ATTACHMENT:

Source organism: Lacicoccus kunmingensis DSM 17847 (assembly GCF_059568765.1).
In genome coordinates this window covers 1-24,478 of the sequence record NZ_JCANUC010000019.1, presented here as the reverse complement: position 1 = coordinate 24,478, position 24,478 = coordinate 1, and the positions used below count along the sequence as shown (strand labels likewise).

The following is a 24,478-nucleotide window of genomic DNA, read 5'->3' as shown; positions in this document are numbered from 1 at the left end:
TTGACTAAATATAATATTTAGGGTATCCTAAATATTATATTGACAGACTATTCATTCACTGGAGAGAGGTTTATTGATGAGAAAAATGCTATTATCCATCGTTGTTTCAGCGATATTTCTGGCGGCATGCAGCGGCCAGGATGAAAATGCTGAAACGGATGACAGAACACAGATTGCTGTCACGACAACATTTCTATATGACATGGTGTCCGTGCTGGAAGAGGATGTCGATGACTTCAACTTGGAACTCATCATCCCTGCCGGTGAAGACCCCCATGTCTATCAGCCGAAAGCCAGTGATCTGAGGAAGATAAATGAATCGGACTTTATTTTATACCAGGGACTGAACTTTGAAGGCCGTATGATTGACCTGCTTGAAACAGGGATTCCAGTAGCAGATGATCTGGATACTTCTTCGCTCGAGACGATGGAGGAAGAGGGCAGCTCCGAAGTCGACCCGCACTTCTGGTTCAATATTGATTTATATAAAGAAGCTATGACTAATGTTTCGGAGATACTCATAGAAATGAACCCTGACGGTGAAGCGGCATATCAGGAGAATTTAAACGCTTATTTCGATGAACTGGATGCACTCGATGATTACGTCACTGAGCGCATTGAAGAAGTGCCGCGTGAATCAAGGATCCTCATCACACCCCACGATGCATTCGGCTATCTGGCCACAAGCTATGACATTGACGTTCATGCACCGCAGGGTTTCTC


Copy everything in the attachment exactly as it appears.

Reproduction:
Source organism: Lacicoccus kunmingensis DSM 17847 (assembly GCF_059568765.1).
In genome coordinates this window covers 1-24,478 of the sequence record NZ_JCANUC010000019.1, presented here as the reverse complement: position 1 = coordinate 24,478, position 24,478 = coordinate 1, and the positions used below count along the sequence as shown (strand labels likewise).

The following is a 24,478-nucleotide window of genomic DNA, read 5'->3' as shown; positions in this document are numbered from 1 at the left end:
TTGACTAAATATAATATTTAGGGTATCCTAAATATTATATTGACAGACTATTCATTCACTGGAGAGAGGTTTATTGATGAGAAAAATGCTATTATCCATCGTTGTTTCAGCGATATTTCTGGCGGCATGCAGCGGCCAGGATGAAAATGCTGAAACGGATGACAGAACACAGATTGCTGTCACGACAACATTTCTATATGACATGGTGTCCGTGCTGGAAGAGGATGTCGATGACTTCAACTTGGAACTCATCATCCCTGCCGGTGAAGACCCCCATGTCTATCAGCCGAAAGCCAGTGATCTGAGGAAGATAAATGAATCGGACTTTATTTTATACCAGGGACTGAACTTTGAAGGCCGTATGATTGACCTGCTTGAAACAGGGATTCCAGTAGCAGATGATCTGGATACTTCTTCGCTCGAGACGATGGAGGAAGAGGGCAGCTCCGAAGTCGACCCGCACTTCTGGTTCAATATTGATTTATATAAAGAAGCTATGACTAATGTTTCGGAGATACTCATAGAAATGAACCCTGACGGTGAAGCGGCATATCAGGAGAATTTAAACGCTTATTTCGATGAACTGGATGCACTCGATGATTACGTCACTGAGCGCATTGAAGAAGTGCCGCGTGAATCAAGGATCCTCATCACACCCCACGATGCATTCGGCTATCTGGCCACAAGCTATGACATTGACGTTCATGCACCGCAGGGTTTCTC